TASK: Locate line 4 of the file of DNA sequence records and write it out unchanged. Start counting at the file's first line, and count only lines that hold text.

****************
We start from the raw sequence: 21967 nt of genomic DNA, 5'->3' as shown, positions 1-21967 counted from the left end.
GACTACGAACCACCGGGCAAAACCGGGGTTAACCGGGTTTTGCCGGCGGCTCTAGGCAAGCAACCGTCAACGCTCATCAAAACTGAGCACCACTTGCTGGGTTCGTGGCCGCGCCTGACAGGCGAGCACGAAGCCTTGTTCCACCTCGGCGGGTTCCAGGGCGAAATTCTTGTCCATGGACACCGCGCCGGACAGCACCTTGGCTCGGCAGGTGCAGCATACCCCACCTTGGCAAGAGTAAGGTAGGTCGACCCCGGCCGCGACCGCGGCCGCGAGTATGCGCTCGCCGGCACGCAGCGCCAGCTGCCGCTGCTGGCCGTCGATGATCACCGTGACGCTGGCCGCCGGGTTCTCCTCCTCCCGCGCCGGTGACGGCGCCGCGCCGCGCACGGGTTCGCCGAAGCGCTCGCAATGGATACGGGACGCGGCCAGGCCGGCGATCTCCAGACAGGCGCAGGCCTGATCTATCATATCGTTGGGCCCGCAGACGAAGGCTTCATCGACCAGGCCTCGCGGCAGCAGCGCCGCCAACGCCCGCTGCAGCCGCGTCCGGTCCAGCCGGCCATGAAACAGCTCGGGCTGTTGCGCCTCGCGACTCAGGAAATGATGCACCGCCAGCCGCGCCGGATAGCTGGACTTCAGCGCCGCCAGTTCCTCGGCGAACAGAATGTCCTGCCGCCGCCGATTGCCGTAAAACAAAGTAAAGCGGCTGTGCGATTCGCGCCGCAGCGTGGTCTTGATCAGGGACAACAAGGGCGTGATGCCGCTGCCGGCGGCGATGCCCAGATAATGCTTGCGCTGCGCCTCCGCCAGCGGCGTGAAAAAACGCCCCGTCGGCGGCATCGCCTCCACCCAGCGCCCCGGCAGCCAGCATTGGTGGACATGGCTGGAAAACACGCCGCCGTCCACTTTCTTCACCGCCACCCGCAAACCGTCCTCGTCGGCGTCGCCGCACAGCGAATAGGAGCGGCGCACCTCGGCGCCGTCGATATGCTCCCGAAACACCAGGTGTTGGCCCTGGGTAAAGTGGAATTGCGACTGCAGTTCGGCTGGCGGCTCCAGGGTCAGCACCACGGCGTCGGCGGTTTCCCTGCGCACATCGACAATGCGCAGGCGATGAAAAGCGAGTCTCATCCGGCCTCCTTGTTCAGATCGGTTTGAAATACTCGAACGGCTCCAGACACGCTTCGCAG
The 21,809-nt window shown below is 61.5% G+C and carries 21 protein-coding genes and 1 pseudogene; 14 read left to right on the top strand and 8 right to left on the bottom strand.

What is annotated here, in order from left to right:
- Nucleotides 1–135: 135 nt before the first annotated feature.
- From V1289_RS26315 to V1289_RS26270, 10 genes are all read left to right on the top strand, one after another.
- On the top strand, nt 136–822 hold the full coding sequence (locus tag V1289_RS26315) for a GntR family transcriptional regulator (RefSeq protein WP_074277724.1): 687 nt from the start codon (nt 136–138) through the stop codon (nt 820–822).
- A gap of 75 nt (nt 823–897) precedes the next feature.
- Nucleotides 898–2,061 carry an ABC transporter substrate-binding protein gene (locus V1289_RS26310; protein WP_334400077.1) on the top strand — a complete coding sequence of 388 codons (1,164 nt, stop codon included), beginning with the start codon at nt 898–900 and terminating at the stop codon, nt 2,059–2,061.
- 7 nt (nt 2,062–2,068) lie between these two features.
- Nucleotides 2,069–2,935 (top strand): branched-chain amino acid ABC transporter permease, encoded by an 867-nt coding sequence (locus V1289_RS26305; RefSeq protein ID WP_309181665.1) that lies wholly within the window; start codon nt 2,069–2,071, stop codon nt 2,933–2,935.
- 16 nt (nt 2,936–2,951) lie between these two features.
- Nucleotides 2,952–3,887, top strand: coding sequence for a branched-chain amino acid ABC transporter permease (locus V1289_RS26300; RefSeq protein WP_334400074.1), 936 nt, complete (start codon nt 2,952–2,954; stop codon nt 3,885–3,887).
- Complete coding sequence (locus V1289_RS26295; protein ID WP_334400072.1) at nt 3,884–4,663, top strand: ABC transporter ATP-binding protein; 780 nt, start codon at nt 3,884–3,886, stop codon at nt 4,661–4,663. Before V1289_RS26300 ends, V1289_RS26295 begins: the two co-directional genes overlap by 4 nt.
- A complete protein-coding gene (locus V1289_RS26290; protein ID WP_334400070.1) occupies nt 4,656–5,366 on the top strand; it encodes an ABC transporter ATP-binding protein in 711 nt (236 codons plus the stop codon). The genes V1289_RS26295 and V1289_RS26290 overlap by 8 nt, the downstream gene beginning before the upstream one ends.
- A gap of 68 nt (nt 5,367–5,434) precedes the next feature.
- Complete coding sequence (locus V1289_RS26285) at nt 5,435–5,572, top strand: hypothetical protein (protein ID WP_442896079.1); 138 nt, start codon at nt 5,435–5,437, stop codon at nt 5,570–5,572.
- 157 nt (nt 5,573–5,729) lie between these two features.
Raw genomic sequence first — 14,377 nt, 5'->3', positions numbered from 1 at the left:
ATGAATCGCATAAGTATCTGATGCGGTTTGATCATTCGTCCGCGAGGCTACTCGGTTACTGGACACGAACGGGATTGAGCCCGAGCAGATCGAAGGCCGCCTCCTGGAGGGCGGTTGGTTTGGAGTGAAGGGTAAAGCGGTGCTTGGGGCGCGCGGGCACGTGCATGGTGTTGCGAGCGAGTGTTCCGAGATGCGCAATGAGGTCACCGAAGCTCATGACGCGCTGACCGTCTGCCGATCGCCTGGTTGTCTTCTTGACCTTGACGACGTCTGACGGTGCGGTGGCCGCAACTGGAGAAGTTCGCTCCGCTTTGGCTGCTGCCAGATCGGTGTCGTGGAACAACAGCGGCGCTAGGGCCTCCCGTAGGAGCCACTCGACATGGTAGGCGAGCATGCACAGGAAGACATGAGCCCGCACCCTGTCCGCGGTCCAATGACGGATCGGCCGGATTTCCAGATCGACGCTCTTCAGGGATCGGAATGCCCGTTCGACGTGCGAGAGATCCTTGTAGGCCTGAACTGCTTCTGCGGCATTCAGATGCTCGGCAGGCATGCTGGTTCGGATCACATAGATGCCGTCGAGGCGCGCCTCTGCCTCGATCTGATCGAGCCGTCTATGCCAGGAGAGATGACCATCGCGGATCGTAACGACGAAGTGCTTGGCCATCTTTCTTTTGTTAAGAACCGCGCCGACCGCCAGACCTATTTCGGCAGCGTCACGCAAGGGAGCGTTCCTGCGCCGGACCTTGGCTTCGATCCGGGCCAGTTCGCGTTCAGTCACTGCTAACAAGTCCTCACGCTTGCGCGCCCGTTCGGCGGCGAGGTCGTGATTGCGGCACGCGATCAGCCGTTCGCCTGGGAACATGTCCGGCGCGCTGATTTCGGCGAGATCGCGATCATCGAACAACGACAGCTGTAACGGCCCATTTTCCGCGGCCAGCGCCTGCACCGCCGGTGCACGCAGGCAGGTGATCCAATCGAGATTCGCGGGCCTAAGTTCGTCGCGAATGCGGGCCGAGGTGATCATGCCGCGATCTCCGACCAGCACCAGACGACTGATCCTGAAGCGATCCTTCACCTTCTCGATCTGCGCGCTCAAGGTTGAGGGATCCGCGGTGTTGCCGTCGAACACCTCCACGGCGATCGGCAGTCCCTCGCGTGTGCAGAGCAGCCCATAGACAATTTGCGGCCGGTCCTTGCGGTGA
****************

What is annotated here, in order from left to right: